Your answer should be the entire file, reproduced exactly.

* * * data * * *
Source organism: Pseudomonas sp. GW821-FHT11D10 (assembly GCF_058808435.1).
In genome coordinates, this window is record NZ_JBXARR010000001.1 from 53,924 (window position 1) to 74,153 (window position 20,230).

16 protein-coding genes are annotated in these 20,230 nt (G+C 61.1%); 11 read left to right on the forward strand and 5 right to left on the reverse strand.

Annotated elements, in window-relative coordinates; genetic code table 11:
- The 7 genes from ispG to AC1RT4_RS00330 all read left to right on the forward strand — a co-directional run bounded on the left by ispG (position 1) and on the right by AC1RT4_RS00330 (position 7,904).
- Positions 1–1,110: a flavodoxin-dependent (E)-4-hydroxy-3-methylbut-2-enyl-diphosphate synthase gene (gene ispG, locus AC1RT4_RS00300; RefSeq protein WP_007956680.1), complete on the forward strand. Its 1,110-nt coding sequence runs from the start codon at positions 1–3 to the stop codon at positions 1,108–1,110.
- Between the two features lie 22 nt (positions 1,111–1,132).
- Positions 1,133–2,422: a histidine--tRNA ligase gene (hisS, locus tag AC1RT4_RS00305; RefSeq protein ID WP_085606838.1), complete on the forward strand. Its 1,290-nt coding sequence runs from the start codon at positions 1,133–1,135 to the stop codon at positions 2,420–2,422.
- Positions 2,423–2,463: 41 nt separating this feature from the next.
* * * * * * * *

Source organism: Pseudomonas sp. GW821-FHT11D10 (assembly GCF_058808435.1).
In genome coordinates, this window is record NZ_JBXARR010000001.1 from 53,924 (window position 1) to 74,153 (window position 20,230).

16 protein-coding genes are annotated in these 20,230 nt (G+C 61.1%); 11 read left to right on the forward strand and 5 right to left on the reverse strand.

Annotated elements, in window-relative coordinates; genetic code table 11:
- The 7 genes from ispG to AC1RT4_RS00330 all read left to right on the forward strand — a co-directional run bounded on the left by ispG (position 1) and on the right by AC1RT4_RS00330 (position 7,904).
- Positions 1–1,110: a flavodoxin-dependent (E)-4-hydroxy-3-methylbut-2-enyl-diphosphate synthase gene (gene ispG, locus AC1RT4_RS00300; RefSeq protein WP_007956680.1), complete on the forward strand. Its 1,110-nt coding sequence runs from the start codon at positions 1–3 to the stop codon at positions 1,108–1,110.
- Between the two features lie 22 nt (positions 1,111–1,132).
- Positions 1,133–2,422: a histidine--tRNA ligase gene (hisS, locus tag AC1RT4_RS00305; RefSeq protein ID WP_085606838.1), complete on the forward strand. Its 1,290-nt coding sequence runs from the start codon at positions 1,133–1,135 to the stop codon at positions 2,420–2,422.
- Positions 2,423–2,463: 41 nt separating this feature from the next.